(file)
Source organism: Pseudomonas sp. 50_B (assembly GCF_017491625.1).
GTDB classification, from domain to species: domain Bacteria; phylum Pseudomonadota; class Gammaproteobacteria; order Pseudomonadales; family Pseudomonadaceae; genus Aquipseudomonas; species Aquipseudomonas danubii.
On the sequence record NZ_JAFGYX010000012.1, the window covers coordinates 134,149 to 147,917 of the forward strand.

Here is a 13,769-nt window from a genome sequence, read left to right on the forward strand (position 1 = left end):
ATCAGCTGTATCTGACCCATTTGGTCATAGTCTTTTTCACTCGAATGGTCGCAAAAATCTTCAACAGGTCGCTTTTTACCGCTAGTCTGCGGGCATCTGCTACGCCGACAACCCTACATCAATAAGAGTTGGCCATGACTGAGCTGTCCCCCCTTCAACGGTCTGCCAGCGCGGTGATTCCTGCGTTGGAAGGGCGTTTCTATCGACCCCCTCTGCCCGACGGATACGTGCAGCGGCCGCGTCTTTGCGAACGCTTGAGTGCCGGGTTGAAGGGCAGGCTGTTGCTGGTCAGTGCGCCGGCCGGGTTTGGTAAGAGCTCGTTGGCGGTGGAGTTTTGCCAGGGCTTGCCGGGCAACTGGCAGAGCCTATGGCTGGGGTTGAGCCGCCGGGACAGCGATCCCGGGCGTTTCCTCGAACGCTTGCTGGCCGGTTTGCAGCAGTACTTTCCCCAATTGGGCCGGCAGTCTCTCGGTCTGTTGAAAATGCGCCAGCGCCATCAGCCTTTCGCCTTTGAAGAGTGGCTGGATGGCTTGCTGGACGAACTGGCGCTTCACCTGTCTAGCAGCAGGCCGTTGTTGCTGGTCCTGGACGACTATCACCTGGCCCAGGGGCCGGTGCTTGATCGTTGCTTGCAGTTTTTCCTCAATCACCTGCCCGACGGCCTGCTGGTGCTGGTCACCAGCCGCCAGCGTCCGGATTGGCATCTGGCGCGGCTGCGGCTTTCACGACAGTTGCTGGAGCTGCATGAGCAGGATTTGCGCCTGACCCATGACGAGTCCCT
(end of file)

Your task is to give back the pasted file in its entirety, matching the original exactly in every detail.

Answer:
Source organism: Pseudomonas sp. 50_B (assembly GCF_017491625.1).
GTDB classification, from domain to species: domain Bacteria; phylum Pseudomonadota; class Gammaproteobacteria; order Pseudomonadales; family Pseudomonadaceae; genus Aquipseudomonas; species Aquipseudomonas danubii.
On the sequence record NZ_JAFGYX010000012.1, the window covers coordinates 134,149 to 147,917 of the forward strand.

Here is a 13,769-nt window from a genome sequence, read left to right on the forward strand (position 1 = left end):
ATCAGCTGTATCTGACCCATTTGGTCATAGTCTTTTTCACTCGAATGGTCGCAAAAATCTTCAACAGGTCGCTTTTTACCGCTAGTCTGCGGGCATCTGCTACGCCGACAACCCTACATCAATAAGAGTTGGCCATGACTGAGCTGTCCCCCCTTCAACGGTCTGCCAGCGCGGTGATTCCTGCGTTGGAAGGGCGTTTCTATCGACCCCCTCTGCCCGACGGATACGTGCAGCGGCCGCGTCTTTGCGAACGCTTGAGTGCCGGGTTGAAGGGCAGGCTGTTGCTGGTCAGTGCGCCGGCCGGGTTTGGTAAGAGCTCGTTGGCGGTGGAGTTTTGCCAGGGCTTGCCGGGCAACTGGCAGAGCCTATGGCTGGGGTTGAGCCGCCGGGACAGCGATCCCGGGCGTTTCCTCGAACGCTTGCTGGCCGGTTTGCAGCAGTACTTTCCCCAATTGGGCCGGCAGTCTCTCGGTCTGTTGAAAATGCGCCAGCGCCATCAGCCTTTCGCCTTTGAAGAGTGGCTGGATGGCTTGCTGGACGAACTGGCGCTTCACCTGTCTAGCAGCAGGCCGTTGTTGCTGGTCCTGGACGACTATCACCTGGCCCAGGGGCCGGTGCTTGATCGTTGCTTGCAGTTTTTCCTCAATCACCTGCCCGACGGCCTGCTGGTGCTGGTCACCAGCCGCCAGCGTCCGGATTGGCATCTGGCGCGGCTGCGGCTTTCACGACAGTTGCTGGAGCTGCATGAGCAGGATTTGCGCCTGACCCATGACGAGTCCCT